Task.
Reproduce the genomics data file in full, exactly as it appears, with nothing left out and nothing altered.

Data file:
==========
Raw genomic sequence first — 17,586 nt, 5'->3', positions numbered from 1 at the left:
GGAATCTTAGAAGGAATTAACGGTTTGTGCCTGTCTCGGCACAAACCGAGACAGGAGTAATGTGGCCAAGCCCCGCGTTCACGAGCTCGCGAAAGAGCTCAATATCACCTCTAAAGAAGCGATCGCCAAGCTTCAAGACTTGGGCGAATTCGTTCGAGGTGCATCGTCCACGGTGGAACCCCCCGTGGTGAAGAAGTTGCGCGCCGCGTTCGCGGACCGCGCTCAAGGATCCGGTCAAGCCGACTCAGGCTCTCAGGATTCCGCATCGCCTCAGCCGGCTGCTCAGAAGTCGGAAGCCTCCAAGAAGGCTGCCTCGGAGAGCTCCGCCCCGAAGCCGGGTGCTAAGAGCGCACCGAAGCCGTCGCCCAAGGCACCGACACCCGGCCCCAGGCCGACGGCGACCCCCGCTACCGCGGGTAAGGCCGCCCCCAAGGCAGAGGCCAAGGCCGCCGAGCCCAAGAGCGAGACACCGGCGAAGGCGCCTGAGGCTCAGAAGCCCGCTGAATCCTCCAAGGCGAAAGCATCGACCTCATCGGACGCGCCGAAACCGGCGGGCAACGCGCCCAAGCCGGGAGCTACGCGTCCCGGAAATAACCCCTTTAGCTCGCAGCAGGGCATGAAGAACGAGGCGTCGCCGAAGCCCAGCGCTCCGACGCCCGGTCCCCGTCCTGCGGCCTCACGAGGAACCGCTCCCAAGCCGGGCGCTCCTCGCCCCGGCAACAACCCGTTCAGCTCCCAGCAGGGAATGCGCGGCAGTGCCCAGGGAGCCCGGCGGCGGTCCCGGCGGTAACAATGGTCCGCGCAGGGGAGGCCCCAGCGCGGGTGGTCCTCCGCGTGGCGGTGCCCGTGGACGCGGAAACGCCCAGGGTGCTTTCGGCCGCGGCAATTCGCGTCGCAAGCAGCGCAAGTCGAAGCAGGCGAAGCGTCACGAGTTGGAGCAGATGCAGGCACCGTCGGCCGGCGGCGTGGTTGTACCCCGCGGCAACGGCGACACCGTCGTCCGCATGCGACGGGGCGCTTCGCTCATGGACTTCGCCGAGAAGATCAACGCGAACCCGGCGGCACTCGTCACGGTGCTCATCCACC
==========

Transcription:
Raw genomic sequence first — 17,586 nt, 5'->3', positions numbered from 1 at the left:
GGAATCTTAGAAGGAATTAACGGTTTGTGCCTGTCTCGGCACAAACCGAGACAGGAGTAATGTGGCCAAGCCCCGCGTTCACGAGCTCGCGAAAGAGCTCAATATCACCTCTAAAGAAGCGATCGCCAAGCTTCAAGACTTGGGCGAATTCGTTCGAGGTGCATCGTCCACGGTGGAACCCCCCGTGGTGAAGAAGTTGCGCGCCGCGTTCGCGGACCGCGCTCAAGGATCCGGTCAAGCCGACTCAGGCTCTCAGGATTCCGCATCGCCTCAGCCGGCTGCTCAGAAGTCGGAAGCCTCCAAGAAGGCTGCCTCGGAGAGCTCCGCCCCGAAGCCGGGTGCTAAGAGCGCACCGAAGCCGTCGCCCAAGGCACCGACACCCGGCCCCAGGCCGACGGCGACCCCCGCTACCGCGGGTAAGGCCGCCCCCAAGGCAGAGGCCAAGGCCGCCGAGCCCAAGAGCGAGACACCGGCGAAGGCGCCTGAGGCTCAGAAGCCCGCTGAATCCTCCAAGGCGAAAGCATCGACCTCATCGGACGCGCCGAAACCGGCGGGCAACGCGCCCAAGCCGGGAGCTACGCGTCCCGGAAATAACCCCTTTAGCTCGCAGCAGGGCATGAAGAACGAGGCGTCGCCGAAGCCCAGCGCTCCGACGCCCGGTCCCCGTCCTGCGGCCTCACGAGGAACCGCTCCCAAGCCGGGCGCTCCTCGCCCCGGCAACAACCCGTTCAGCTCCCAGCAGGGAATGCGCGGCAGTGCCCAGGGAGCCCGGCGGCGGTCCCGGCGGTAACAATGGTCCGCGCAGGGGAGGCCCCAGCGCGGGTGGTCCTCCGCGTGGCGGTGCCCGTGGACGCGGAAACGCCCAGGGTGCTTTCGGCCGCGGCAATTCGCGTCGCAAGCAGCGCAAGTCGAAGCAGGCGAAGCGTCACGAGTTGGAGCAGATGCAGGCACCGTCGGCCGGCGGCGTGGTTGTACCCCGCGGCAACGGCGACACCGTCGTCCGCATGCGACGGGGCGCTTCGCTCATGGACTTCGCCGAGAAGATCAACGCGAACCCGGCGGCACTCGTCACGGTGCTCATCCACC